In Cheating

I am sick and tired of being ripped off by the drug companies with their sickeningly high costs for prescription meds. After hearing what those robbers are charging my favorite buddy, LA Dodgers superstar Manny Ramirez, I’m HOPPING MAD! Manny had to pay $7.7 million dollars for his prescription drug, “not a steroid or performance enhancing drug” that was recently prescribed by his doctor for a “personal health issue!”

Enough is enough! $7.7 million dollars just to fill a lousy prescription! What’s the world coming to? Do we ever need universal health care now or what? What’s a Manny to do? Unfortunately Manny’s “doctor” just so happened to prescribe a substance that was in the group of medications explicitly banned by Major League Baseball.

It seems that Ramirez’s “personal health issue” was related to his sexual drive, or lack thereof, and the banned substance that he took, according to an ESPN source was Human Chorionic Gonadotropin, a women’s fertility drug that is often used by steroid users to restart their body’s testosterone production after a steroid cycle. This is a similar drug to the ones used by Barry Bonds, Jason Giambi and all those other “notable” and “play-by-the-rules” athlete-clients of BALCO.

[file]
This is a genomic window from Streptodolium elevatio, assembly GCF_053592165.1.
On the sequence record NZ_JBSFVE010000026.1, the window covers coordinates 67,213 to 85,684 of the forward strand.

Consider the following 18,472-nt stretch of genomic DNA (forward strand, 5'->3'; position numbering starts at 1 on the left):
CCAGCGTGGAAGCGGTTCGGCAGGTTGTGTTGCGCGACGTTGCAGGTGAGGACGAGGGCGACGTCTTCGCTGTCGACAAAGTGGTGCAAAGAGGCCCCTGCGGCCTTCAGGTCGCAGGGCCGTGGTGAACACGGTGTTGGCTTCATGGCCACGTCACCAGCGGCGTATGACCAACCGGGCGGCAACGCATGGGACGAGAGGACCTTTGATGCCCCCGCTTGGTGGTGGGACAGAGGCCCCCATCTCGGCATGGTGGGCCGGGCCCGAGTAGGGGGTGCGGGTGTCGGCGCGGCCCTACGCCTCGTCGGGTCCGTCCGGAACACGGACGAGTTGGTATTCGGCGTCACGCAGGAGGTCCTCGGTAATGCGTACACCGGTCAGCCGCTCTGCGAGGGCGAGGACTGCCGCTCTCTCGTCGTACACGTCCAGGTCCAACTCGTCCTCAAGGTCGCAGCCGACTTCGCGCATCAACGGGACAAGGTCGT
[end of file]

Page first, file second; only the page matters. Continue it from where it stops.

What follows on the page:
So Manny’s health issue has resulted in a 50 games suspension by MLB. I guess we really can’t blame the drug companies for this one. Ramirez won’t be back on the field until July 3rd. The cost to Manny for being Manny? A paltry $7.7 million!

But hey! Manny wasn’t using baseball performance enhancing drugs! Cut the man some slack! It’s all just a simple misunderstanding. You’ll see. He’ll prove it! Surely Manny won’t be like Bonds, A-Rod, Sosa, McGuire, Clemens and all of the rest of our fallen baseball super heroes who were deliberately cheating and then lying about it. An honest mistake. He just didn’t know that his meds were banned. It was a mistake that any person of integrity could make. After all, as a professional ball player, he has so many things on his plate. It makes sense that a few “minor” things might slip by him.

So one lingering question: If it was a harmless, honest mistake, how come Ramirez isn’t challenging the suspension?


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